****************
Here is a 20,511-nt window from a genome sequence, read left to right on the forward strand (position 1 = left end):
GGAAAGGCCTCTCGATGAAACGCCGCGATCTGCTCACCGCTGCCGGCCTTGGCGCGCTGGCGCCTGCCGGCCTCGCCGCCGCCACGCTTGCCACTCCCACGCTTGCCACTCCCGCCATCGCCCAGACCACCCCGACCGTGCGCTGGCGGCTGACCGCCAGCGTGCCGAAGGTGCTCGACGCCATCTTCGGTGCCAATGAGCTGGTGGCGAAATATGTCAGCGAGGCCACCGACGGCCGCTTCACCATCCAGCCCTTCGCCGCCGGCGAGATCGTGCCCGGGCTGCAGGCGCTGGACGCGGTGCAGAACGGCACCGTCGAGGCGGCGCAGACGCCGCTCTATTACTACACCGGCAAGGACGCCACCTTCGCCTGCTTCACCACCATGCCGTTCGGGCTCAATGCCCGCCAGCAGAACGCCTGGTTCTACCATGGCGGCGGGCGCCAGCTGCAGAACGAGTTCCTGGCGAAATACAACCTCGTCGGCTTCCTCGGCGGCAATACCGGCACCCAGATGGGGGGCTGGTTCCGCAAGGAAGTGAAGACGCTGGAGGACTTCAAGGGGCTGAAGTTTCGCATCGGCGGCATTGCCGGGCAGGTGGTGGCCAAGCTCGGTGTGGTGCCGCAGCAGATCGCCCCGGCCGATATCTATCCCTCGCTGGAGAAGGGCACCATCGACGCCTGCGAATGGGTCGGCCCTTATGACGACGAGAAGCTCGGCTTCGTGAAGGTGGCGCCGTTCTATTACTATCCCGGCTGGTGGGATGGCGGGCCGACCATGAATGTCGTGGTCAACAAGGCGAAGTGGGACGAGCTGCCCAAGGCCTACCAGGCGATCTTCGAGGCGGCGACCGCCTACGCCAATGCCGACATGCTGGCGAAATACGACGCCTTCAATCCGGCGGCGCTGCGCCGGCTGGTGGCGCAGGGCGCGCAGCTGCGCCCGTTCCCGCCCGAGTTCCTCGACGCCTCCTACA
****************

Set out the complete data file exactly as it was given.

Here is a 20,511-nt window from a genome sequence, read left to right on the forward strand (position 1 = left end):
GGAAAGGCCTCTCGATGAAACGCCGCGATCTGCTCACCGCTGCCGGCCTTGGCGCGCTGGCGCCTGCCGGCCTCGCCGCCGCCACGCTTGCCACTCCCACGCTTGCCACTCCCGCCATCGCCCAGACCACCCCGACCGTGCGCTGGCGGCTGACCGCCAGCGTGCCGAAGGTGCTCGACGCCATCTTCGGTGCCAATGAGCTGGTGGCGAAATATGTCAGCGAGGCCACCGACGGCCGCTTCACCATCCAGCCCTTCGCCGCCGGCGAGATCGTGCCCGGGCTGCAGGCGCTGGACGCGGTGCAGAACGGCACCGTCGAGGCGGCGCAGACGCCGCTCTATTACTACACCGGCAAGGACGCCACCTTCGCCTGCTTCACCACCATGCCGTTCGGGCTCAATGCCCGCCAGCAGAACGCCTGGTTCTACCATGGCGGCGGGCGCCAGCTGCAGAACGAGTTCCTGGCGAAATACAACCTCGTCGGCTTCCTCGGCGGCAATACCGGCACCCAGATGGGGGGCTGGTTCCGCAAGGAAGTGAAGACGCTGGAGGACTTCAAGGGGCTGAAGTTTCGCATCGGCGGCATTGCCGGGCAGGTGGTGGCCAAGCTCGGTGTGGTGCCGCAGCAGATCGCCCCGGCCGATATCTATCCCTCGCTGGAGAAGGGCACCATCGACGCCTGCGAATGGGTCGGCCCTTATGACGACGAGAAGCTCGGCTTCGTGAAGGTGGCGCCGTTCTATTACTATCCCGGCTGGTGGGATGGCGGGCCGACCATGAATGTCGTGGTCAACAAGGCGAAGTGGGACGAGCTGCCCAAGGCCTACCAGGCGATCTTCGAGGCGGCGACCGCCTACGCCAATGCCGACATGCTGGCGAAATACGACGCCTTCAATCCGGCGGCGCTGCGCCGGCTGGTGGCGCAGGGCGCGCAGCTGCGCCCGTTCCCGCCCGAGTTCCTCGACGCCTCCTACA